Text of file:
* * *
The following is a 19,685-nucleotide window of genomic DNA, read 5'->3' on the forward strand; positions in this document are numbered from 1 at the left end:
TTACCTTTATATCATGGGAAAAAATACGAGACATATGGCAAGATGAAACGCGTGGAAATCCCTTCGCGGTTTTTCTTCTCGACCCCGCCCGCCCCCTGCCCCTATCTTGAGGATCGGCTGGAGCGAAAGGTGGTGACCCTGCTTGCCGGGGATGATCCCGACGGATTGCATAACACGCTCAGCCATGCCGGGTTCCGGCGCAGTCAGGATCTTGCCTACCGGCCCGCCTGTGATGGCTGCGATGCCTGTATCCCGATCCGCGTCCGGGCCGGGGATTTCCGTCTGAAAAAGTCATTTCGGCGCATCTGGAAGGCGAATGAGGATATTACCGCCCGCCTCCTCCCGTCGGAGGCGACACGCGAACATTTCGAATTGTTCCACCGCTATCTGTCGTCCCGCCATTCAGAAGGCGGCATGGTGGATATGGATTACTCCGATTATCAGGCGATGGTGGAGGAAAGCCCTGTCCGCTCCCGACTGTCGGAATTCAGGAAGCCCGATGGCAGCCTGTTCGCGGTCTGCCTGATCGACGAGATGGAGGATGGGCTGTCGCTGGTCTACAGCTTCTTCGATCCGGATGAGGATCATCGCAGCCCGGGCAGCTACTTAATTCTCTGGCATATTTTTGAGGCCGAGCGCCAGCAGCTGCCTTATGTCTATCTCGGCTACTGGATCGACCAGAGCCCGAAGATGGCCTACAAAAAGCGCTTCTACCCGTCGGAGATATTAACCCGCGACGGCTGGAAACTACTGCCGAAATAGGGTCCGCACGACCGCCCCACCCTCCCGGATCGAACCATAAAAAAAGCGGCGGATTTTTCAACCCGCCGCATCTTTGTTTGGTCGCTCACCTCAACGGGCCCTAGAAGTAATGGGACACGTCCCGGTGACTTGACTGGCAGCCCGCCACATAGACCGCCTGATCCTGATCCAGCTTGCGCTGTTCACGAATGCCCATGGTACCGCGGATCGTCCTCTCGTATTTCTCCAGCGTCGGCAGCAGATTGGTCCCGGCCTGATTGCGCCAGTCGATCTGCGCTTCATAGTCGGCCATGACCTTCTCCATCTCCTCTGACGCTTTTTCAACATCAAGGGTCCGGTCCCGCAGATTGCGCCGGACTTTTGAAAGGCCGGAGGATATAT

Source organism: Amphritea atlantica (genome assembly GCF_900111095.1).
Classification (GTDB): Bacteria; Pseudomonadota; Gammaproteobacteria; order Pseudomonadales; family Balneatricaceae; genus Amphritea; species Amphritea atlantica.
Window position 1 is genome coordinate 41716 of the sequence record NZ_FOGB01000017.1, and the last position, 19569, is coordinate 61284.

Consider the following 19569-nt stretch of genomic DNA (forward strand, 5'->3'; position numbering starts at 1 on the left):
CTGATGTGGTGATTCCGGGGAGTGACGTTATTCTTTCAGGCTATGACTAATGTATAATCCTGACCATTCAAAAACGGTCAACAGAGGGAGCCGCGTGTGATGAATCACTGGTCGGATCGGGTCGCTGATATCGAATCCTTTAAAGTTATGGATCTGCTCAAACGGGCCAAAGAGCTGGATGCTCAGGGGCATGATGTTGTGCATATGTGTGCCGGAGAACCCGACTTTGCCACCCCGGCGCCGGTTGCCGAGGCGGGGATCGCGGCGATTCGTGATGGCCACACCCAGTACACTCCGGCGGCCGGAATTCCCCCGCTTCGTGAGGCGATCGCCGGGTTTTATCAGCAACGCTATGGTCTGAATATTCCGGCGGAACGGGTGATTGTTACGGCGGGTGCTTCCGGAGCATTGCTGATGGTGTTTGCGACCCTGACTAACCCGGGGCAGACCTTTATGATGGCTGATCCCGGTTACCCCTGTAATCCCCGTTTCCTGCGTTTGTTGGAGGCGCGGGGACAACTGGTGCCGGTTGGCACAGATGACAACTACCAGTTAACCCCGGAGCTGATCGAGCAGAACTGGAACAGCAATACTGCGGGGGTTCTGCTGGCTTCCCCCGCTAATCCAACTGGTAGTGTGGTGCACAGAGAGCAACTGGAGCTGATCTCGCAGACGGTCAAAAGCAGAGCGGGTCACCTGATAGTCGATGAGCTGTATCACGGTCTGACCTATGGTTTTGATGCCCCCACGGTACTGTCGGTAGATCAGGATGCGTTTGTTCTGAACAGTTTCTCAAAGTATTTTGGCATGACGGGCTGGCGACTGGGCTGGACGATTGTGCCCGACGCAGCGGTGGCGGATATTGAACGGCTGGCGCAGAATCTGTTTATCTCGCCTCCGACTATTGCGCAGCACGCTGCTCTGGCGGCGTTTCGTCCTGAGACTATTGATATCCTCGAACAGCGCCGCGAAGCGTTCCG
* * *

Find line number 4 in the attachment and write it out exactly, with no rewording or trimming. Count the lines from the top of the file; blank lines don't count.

Classification (GTDB): Bacteria; Pseudomonadota; Gammaproteobacteria; order Pseudomonadales; family Balneatricaceae; genus Amphritea; species Amphritea atlantica.